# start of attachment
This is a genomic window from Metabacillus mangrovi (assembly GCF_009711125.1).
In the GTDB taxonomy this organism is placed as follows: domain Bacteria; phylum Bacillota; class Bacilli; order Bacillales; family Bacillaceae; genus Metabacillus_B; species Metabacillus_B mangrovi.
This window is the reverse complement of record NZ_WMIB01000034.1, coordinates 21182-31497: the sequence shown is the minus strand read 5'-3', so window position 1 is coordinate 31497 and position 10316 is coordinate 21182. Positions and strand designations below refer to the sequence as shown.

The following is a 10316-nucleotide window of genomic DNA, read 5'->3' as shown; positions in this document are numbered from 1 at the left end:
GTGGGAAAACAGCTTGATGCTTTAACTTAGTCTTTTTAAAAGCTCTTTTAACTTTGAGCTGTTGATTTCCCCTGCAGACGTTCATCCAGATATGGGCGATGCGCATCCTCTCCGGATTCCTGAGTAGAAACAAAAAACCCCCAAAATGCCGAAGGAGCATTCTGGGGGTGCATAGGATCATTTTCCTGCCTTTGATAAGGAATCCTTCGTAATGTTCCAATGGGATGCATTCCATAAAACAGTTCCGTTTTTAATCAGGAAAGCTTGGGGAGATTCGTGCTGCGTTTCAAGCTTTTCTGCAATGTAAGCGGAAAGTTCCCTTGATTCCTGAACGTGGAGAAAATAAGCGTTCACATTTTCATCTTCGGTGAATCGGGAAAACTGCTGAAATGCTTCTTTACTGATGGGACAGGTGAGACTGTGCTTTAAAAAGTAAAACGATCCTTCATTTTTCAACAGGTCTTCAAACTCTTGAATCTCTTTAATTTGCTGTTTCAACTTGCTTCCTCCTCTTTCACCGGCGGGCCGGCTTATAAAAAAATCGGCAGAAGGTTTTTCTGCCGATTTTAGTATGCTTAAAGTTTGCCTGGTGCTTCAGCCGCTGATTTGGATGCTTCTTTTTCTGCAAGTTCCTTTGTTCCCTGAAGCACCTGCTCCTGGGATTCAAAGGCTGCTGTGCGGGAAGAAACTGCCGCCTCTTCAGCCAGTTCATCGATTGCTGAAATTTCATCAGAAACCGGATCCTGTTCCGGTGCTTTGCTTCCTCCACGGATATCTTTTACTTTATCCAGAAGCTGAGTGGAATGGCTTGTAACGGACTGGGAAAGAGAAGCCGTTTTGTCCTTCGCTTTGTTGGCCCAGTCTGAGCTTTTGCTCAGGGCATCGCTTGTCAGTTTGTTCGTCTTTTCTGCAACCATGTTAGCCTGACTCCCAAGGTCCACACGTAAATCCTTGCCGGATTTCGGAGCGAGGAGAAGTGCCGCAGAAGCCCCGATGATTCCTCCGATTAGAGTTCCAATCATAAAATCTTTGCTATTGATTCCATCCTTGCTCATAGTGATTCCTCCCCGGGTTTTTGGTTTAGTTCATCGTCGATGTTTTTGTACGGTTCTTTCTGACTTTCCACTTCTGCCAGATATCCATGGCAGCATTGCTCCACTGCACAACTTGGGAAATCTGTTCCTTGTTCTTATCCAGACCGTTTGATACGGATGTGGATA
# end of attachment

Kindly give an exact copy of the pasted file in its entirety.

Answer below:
This is a genomic window from Metabacillus mangrovi (assembly GCF_009711125.1).
In the GTDB taxonomy this organism is placed as follows: domain Bacteria; phylum Bacillota; class Bacilli; order Bacillales; family Bacillaceae; genus Metabacillus_B; species Metabacillus_B mangrovi.
This window is the reverse complement of record NZ_WMIB01000034.1, coordinates 21182-31497: the sequence shown is the minus strand read 5'-3', so window position 1 is coordinate 31497 and position 10316 is coordinate 21182. Positions and strand designations below refer to the sequence as shown.

The following is a 10316-nucleotide window of genomic DNA, read 5'->3' as shown; positions in this document are numbered from 1 at the left end:
GTGGGAAAACAGCTTGATGCTTTAACTTAGTCTTTTTAAAAGCTCTTTTAACTTTGAGCTGTTGATTTCCCCTGCAGACGTTCATCCAGATATGGGCGATGCGCATCCTCTCCGGATTCCTGAGTAGAAACAAAAAACCCCCAAAATGCCGAAGGAGCATTCTGGGGGTGCATAGGATCATTTTCCTGCCTTTGATAAGGAATCCTTCGTAATGTTCCAATGGGATGCATTCCATAAAACAGTTCCGTTTTTAATCAGGAAAGCTTGGGGAGATTCGTGCTGCGTTTCAAGCTTTTCTGCAATGTAAGCGGAAAGTTCCCTTGATTCCTGAACGTGGAGAAAATAAGCGTTCACATTTTCATCTTCGGTGAATCGGGAAAACTGCTGAAATGCTTCTTTACTGATGGGACAGGTGAGACTGTGCTTTAAAAAGTAAAACGATCCTTCATTTTTCAACAGGTCTTCAAACTCTTGAATCTCTTTAATTTGCTGTTTCAACTTGCTTCCTCCTCTTTCACCGGCGGGCCGGCTTATAAAAAAATCGGCAGAAGGTTTTTCTGCCGATTTTAGTATGCTTAAAGTTTGCCTGGTGCTTCAGCCGCTGATTTGGATGCTTCTTTTTCTGCAAGTTCCTTTGTTCCCTGAAGCACCTGCTCCTGGGATTCAAAGGCTGCTGTGCGGGAAGAAACTGCCGCCTCTTCAGCCAGTTCATCGATTGCTGAAATTTCATCAGAAACCGGATCCTGTTCCGGTGCTTTGCTTCCTCCACGGATATCTTTTACTTTATCCAGAAGCTGAGTGGAATGGCTTGTAACGGACTGGGAAAGAGAAGCCGTTTTGTCCTTCGCTTTGTTGGCCCAGTCTGAGCTTTTGCTCAGGGCATCGCTTGTCAGTTTGTTCGTCTTTTCTGCAACCATGTTAGCCTGACTCCCAAGGTCCACACGTAAATCCTTGCCGGATTTCGGAGCGAGGAGAAGTGCCGCAGAAGCCCCGATGATTCCTCCGATTAGAGTTCCAATCATAAAATCTTTGCTATTGATTCCATCCTTGCTCATAGTGATTCCTCCCCGGGTTTTTGGTTTAGTTCATCGTCGATGTTTTTGTACGGTTCTTTCTGACTTTCCACTTCTGCCAGATATCCATGGCAGCATTGCTCCACTGCACAACTTGGGAAATCTGTTCCTTGTTCTTATCCAGACCGTTTGATACGGATGTGGATA